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(painting excerpt from “Jesus Among the Doctors” by James Tissot, 1836-1902)
The First Sunday after Christmas – Pr. Faugstad sermon
Text: St. Luke 2:33-40
In Christ Jesus, who was brought to Jerusalem as a little Baby and who would later return there to give Himself as our humble Savior, dear fellow redeemed:
According to people who study this sort of thing, each of us has tens of thousands of thoughts every day. That’s a lot of thoughts, though I’m not sure how it is possible to count them. Most of our thoughts we keep to ourselves. Sometimes people catch us daydreaming and ask us what is on our minds. That can be a hard question to answer. Maybe we can’t explain what we are thinking, or we would rather not say. But sometimes our thinking is obvious to those around us even when we have not shared it. They can tell what we are thinking by the things we say and do.
Simeon occupied himself with thoughts about the Messiah. He believed the many prophesies telling about the coming Savior. A few verses before today’s lesson, Simeon is described as a man “righteous and devout, waiting for the consolation of Israel” (Luk. 2:25). He did not know when this promise would be fulfilled until God the Holy Spirit revealed something wonderful to him. It was revealed to him that “he would not see death before he had seen the Lord’s Christ” (v. 26).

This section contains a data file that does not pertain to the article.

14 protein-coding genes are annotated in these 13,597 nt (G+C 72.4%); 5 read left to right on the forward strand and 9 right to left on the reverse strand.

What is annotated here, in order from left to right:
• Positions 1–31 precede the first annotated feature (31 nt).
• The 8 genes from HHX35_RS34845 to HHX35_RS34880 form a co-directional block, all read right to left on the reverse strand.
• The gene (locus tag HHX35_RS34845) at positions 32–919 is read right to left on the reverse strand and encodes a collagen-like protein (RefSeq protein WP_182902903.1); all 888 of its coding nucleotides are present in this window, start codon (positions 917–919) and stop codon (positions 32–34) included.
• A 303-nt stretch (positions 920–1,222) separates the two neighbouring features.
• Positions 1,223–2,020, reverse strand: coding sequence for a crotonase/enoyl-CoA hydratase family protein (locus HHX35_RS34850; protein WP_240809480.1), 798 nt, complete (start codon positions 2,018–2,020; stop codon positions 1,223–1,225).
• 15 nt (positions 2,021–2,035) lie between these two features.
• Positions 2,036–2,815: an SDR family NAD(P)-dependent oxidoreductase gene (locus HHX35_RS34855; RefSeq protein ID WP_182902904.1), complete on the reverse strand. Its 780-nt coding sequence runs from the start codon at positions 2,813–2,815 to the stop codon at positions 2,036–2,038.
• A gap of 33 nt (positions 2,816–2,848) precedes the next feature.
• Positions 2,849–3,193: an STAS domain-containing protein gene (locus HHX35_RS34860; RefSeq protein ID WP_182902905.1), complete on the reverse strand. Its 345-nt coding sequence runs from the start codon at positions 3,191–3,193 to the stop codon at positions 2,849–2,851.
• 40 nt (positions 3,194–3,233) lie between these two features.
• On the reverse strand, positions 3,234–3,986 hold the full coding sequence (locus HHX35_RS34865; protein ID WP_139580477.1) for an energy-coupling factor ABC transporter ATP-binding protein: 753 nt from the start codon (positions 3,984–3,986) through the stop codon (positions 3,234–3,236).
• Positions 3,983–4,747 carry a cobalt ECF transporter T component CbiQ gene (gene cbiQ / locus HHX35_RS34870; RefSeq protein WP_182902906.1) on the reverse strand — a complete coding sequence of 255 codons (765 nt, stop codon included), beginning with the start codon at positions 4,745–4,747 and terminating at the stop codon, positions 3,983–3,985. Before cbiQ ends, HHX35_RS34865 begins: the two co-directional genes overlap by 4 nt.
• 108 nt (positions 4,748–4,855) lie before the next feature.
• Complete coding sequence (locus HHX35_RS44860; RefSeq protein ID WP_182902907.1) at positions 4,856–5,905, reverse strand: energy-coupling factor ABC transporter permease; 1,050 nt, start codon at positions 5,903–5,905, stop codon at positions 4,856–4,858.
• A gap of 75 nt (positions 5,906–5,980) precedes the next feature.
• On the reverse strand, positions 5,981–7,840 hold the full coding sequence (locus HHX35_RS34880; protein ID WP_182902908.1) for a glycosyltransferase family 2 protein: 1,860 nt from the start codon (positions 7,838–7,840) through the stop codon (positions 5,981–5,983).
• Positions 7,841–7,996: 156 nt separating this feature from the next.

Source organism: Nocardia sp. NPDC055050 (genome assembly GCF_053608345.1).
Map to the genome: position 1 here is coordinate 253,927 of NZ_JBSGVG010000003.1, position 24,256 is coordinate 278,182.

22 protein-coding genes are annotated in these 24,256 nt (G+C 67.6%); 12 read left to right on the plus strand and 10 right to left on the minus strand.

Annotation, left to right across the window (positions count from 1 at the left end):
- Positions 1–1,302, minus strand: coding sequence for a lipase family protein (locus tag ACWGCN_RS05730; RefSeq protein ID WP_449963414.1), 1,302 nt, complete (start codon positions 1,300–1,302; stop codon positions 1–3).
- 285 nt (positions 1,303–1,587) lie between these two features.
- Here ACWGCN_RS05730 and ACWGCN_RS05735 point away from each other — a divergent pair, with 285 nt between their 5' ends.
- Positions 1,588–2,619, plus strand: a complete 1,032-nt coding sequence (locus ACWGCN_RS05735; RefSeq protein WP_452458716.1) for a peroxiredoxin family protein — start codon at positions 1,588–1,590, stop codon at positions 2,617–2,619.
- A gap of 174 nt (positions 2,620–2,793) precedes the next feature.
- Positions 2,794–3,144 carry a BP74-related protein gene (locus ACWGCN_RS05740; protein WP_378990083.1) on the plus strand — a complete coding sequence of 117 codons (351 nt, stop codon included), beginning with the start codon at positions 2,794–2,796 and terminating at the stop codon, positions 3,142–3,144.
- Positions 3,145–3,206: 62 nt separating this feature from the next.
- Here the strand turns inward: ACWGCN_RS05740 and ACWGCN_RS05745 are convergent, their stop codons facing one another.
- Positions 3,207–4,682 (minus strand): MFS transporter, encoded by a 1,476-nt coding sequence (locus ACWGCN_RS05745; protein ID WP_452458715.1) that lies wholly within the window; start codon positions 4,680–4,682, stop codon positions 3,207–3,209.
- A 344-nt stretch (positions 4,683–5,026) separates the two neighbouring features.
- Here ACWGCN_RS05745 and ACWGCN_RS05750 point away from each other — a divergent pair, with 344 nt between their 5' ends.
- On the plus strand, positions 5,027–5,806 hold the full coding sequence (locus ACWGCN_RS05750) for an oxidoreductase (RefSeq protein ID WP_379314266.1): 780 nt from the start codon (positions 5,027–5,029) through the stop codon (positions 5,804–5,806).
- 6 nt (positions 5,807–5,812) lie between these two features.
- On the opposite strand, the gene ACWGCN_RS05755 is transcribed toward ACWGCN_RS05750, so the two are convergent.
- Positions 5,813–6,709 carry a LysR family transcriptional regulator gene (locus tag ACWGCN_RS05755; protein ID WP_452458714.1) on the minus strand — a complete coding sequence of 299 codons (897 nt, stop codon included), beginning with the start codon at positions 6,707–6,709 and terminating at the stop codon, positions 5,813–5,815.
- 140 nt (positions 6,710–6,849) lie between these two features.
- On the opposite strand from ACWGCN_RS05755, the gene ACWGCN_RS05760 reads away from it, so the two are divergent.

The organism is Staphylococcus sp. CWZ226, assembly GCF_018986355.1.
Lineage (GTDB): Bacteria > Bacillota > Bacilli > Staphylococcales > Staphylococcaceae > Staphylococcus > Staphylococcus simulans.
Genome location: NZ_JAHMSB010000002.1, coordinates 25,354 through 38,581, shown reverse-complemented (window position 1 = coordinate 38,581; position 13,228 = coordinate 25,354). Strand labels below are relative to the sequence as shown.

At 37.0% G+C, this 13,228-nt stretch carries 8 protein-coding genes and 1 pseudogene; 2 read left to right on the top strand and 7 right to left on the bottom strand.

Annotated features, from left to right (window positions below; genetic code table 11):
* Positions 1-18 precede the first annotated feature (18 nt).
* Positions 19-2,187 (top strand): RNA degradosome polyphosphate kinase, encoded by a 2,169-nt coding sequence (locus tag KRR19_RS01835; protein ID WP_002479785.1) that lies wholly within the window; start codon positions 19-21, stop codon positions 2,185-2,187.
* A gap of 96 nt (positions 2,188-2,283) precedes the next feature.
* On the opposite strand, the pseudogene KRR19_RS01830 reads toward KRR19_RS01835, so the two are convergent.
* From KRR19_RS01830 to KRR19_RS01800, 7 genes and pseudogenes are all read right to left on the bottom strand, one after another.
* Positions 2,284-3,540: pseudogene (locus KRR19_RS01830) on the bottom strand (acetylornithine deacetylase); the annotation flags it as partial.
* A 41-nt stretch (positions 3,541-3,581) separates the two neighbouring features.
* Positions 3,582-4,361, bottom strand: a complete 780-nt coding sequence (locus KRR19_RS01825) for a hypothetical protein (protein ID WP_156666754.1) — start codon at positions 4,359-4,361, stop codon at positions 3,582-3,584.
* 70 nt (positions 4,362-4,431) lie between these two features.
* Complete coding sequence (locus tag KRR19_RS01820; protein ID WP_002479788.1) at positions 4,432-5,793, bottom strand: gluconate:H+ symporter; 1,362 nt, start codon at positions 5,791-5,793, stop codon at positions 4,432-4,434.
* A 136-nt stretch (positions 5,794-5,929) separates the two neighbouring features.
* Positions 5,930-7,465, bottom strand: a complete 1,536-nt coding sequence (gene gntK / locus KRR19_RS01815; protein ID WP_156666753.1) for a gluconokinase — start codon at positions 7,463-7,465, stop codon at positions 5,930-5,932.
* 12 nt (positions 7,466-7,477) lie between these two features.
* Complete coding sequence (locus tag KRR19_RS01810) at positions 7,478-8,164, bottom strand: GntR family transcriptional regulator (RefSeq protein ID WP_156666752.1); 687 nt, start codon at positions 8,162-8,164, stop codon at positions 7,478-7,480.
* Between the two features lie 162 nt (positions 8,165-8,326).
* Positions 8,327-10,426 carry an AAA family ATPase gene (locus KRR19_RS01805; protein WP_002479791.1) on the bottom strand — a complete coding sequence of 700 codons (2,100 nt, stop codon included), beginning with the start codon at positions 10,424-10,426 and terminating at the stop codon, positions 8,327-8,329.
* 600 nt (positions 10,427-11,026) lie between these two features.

While he waited, Joseph and Mary traveled to Bethlehem, and the Baby Jesus was born. Because he was the firstborn son of Mary, Jewish law required that He be presented to God in the temple forty days from His birth. So Joseph and Mary carefully prepared for the short trip from quiet Bethlehem to bustling Jerusalem. When they got there, they purchased two turtledoves to offer as a sacrifice according to the custom of the law.
As they ascended the steps toward the temple, they were met by an older man, a man they had never seen before. Simeon was directed to them by the Holy Spirit, and he gently gathered the Child in his arms. What was he thinking at this moment? The evangelist Luke tells us that he “blessed God and said, ‘Lord, now you are letting your servant depart in peace, according to your word; for my eyes have seen your salvation that you have prepared in the presence of all peoples, a light for revelation to the Gentiles, and for glory to your people Israel’” (vv. 28-32). His prayers had been answered. He now looked upon his Savior and the Savior of all peoples. Now he could depart this world in peace.